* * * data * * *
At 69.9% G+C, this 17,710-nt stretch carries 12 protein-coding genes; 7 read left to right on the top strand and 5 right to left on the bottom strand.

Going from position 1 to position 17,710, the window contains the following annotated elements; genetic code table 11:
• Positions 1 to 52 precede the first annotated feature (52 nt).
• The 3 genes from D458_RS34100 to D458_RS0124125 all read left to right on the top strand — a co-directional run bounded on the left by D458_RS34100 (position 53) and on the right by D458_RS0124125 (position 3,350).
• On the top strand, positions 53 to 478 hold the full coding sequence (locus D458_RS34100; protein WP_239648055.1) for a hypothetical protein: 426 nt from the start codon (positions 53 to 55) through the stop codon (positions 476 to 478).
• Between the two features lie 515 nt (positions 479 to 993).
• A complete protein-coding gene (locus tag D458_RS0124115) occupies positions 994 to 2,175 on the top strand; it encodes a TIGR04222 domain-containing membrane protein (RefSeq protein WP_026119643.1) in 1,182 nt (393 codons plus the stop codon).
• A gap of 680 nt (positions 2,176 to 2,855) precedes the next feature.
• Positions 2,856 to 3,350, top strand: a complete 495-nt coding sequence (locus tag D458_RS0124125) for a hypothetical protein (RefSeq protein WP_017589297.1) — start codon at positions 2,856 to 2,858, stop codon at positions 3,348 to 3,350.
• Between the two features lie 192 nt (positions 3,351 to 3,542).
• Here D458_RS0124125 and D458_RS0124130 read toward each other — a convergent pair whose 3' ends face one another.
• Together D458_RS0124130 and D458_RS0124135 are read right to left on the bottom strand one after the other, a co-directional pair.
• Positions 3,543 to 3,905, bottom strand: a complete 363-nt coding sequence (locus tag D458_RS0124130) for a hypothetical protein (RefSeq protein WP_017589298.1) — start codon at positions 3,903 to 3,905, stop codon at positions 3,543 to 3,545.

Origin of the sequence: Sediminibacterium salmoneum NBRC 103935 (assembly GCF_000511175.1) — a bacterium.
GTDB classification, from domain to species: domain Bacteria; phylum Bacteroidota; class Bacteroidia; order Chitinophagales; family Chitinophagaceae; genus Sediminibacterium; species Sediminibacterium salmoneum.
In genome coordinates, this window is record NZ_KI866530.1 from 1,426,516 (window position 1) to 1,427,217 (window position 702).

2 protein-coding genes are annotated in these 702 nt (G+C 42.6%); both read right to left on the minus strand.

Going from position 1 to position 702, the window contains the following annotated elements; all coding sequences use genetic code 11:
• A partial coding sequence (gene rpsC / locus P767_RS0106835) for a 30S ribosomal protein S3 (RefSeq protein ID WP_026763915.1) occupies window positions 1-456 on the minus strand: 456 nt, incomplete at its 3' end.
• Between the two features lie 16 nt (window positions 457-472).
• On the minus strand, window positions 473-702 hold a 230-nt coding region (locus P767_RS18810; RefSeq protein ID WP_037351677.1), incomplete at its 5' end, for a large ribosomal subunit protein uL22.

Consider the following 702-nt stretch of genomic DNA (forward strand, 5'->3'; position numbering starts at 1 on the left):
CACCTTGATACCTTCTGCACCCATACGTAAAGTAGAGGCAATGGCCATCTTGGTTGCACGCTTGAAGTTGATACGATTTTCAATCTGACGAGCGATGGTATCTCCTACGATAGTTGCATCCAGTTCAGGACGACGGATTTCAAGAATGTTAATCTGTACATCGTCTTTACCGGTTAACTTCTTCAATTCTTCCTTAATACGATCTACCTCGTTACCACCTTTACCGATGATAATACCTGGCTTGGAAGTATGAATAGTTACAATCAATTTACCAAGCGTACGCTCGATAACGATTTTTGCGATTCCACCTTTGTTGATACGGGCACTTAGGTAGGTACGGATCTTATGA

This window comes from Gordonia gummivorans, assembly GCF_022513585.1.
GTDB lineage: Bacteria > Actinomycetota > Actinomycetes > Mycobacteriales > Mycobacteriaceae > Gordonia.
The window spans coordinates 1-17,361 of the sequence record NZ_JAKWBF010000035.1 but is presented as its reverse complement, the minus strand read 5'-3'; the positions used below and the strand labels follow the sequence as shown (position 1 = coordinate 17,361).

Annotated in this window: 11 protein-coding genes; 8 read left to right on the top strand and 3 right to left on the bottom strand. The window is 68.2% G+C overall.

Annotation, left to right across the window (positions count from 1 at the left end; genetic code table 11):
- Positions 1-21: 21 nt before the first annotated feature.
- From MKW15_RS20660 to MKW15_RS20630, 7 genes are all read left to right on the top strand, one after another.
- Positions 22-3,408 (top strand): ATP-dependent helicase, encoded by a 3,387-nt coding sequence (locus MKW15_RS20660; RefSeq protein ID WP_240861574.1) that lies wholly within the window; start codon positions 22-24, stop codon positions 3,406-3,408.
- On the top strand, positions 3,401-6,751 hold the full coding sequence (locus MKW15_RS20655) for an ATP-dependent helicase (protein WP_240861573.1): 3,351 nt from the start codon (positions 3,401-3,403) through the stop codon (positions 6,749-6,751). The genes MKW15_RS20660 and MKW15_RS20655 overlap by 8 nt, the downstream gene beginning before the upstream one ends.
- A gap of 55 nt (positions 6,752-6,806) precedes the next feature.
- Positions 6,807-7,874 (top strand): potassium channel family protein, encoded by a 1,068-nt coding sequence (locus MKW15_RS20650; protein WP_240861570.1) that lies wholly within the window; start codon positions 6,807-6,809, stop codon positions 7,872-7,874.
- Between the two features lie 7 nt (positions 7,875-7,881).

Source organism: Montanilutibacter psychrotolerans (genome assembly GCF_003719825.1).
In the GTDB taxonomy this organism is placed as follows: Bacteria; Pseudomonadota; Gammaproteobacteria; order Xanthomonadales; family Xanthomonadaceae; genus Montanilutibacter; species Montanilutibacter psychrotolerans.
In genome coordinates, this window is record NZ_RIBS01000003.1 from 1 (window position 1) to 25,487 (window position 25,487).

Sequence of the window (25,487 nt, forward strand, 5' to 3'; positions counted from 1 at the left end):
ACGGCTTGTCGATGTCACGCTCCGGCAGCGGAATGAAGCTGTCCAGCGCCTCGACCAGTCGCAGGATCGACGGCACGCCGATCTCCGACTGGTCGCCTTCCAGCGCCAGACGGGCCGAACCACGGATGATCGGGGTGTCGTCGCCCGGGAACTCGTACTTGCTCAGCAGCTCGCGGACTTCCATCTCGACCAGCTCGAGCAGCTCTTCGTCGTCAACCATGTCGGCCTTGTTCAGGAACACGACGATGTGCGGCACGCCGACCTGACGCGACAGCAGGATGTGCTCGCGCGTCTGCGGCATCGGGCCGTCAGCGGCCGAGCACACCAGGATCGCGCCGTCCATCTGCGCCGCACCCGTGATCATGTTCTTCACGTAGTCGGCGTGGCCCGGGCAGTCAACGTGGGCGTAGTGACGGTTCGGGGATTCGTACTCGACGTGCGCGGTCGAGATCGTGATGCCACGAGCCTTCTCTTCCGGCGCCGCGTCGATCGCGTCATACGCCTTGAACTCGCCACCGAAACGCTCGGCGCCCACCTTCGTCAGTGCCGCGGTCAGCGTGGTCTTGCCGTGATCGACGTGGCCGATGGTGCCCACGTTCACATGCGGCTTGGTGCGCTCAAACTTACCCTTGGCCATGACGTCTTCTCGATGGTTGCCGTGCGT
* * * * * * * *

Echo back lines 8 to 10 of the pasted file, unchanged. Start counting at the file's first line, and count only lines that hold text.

• A gap of 680 nt (positions 2,176 to 2,855) precedes the next feature.
• Positions 2,856 to 3,350, top strand: a complete 495-nt coding sequence (locus tag D458_RS0124125) for a hypothetical protein (RefSeq protein WP_017589297.1) — start codon at positions 2,856 to 2,858, stop codon at positions 3,348 to 3,350.
• Between the two features lie 192 nt (positions 3,351 to 3,542).